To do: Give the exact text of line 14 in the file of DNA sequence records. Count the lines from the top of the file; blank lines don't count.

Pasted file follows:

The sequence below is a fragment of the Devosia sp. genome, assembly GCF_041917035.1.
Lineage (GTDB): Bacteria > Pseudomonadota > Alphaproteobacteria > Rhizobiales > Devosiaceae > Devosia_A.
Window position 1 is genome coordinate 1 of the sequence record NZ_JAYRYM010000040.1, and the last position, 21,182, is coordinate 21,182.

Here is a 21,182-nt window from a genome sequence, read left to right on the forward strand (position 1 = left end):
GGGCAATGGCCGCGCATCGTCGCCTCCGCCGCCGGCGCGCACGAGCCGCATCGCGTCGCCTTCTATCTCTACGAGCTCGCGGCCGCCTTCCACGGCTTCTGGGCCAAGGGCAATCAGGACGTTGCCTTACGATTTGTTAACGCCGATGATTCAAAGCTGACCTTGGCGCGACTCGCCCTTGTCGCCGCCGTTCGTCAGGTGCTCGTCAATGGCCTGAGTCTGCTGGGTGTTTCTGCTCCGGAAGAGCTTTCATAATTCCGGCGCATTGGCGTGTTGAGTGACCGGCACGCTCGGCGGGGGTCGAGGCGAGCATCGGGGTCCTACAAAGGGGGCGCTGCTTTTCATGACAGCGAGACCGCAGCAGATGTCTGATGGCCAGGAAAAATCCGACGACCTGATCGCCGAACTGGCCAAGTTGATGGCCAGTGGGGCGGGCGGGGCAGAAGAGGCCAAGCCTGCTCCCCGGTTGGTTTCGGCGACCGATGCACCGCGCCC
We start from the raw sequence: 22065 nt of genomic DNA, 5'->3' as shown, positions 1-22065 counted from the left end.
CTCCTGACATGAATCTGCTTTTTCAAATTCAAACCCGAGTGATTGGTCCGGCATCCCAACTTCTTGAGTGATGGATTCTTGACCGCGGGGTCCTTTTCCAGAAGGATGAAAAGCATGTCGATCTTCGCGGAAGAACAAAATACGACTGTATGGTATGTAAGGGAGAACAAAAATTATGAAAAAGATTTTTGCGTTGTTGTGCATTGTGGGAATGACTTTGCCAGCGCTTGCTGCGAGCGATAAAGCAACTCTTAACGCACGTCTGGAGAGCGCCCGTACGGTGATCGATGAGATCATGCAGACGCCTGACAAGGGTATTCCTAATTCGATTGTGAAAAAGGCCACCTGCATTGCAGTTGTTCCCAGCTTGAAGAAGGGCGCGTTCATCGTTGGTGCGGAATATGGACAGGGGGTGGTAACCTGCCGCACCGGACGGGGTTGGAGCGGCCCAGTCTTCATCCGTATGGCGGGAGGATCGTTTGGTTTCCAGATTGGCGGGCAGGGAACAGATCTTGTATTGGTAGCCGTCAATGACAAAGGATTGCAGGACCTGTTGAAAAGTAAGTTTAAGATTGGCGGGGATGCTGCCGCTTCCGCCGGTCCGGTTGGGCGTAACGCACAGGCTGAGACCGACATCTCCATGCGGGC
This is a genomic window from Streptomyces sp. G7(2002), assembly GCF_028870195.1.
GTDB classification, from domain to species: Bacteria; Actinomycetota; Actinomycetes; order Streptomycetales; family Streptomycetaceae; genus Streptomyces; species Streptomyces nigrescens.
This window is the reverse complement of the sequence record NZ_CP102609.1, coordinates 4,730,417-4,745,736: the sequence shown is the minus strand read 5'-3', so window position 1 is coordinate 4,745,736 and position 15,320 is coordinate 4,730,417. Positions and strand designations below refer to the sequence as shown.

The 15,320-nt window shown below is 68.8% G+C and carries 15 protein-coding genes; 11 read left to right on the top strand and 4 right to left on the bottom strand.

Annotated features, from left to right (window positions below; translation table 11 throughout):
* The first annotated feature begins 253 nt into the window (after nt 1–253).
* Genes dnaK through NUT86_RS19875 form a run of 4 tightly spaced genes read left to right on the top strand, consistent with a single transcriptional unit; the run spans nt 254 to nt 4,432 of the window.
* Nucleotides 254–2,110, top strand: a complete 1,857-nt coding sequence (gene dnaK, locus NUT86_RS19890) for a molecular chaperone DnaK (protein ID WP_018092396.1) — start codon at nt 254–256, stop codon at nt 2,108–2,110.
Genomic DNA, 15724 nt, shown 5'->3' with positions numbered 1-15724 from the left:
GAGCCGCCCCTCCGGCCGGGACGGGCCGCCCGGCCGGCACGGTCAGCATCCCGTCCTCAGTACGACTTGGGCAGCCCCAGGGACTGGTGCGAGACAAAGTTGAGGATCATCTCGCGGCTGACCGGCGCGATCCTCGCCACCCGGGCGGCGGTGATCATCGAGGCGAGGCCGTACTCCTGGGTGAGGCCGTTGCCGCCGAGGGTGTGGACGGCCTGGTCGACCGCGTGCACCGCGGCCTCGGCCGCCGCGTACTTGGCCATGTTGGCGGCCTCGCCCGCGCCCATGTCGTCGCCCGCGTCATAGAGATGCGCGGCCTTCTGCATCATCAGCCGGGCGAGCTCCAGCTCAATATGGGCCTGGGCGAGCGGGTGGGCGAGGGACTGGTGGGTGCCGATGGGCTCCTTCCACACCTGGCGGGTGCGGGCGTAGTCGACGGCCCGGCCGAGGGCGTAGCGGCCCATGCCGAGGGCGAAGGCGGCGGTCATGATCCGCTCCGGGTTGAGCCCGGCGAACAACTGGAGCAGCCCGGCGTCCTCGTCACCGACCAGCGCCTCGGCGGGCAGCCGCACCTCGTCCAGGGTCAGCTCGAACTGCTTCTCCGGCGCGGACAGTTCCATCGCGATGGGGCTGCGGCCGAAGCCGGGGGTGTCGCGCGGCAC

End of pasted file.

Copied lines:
* Genes dnaK through NUT86_RS19875 form a run of 4 tightly spaced genes read left to right on the top strand, consistent with a single transcriptional unit; the run spans nt 254 to nt 4,432 of the window.